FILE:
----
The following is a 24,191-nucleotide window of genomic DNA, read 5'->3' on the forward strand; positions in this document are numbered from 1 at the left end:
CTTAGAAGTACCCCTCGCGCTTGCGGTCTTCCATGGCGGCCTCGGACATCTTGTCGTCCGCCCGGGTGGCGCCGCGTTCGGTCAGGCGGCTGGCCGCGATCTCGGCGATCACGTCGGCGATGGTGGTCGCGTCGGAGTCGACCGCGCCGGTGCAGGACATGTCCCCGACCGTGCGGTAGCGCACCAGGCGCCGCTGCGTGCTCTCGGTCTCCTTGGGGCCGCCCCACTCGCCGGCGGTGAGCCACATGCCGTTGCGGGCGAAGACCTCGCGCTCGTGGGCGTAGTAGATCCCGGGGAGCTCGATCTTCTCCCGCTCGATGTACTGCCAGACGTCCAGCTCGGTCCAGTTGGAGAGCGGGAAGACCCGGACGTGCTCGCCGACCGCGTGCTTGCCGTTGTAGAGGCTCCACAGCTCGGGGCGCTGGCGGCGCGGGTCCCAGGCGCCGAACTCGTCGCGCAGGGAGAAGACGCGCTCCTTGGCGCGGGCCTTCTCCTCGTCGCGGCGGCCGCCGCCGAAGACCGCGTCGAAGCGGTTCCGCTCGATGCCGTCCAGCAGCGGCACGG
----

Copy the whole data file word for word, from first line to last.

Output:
The following is a 24,191-nucleotide window of genomic DNA, read 5'->3' on the forward strand; positions in this document are numbered from 1 at the left end:
CTTAGAAGTACCCCTCGCGCTTGCGGTCTTCCATGGCGGCCTCGGACATCTTGTCGTCCGCCCGGGTGGCGCCGCGTTCGGTCAGGCGGCTGGCCGCGATCTCGGCGATCACGTCGGCGATGGTGGTCGCGTCGGAGTCGACCGCGCCGGTGCAGGACATGTCCCCGACCGTGCGGTAGCGCACCAGGCGCCGCTGCGTGCTCTCGGTCTCCTTGGGGCCGCCCCACTCGCCGGCGGTGAGCCACATGCCGTTGCGGGCGAAGACCTCGCGCTCGTGGGCGTAGTAGATCCCGGGGAGCTCGATCTTCTCCCGCTCGATGTACTGCCAGACGTCCAGCTCGGTCCAGTTGGAGAGCGGGAAGACCCGGACGTGCTCGCCGACCGCGTGCTTGCCGTTGTAGAGGCTCCACAGCTCGGGGCGCTGGCGGCGCGGGTCCCAGGCGCCGAACTCGTCGCGCAGGGAGAAGACGCGCTCCTTGGCGCGGGCCTTCTCCTCGTCGCGGCGGCCGCCGCCGAAGACCGCGTCGAAGCGGTTCCGCTCGATGCCGTCCAGCAGCGGCACGG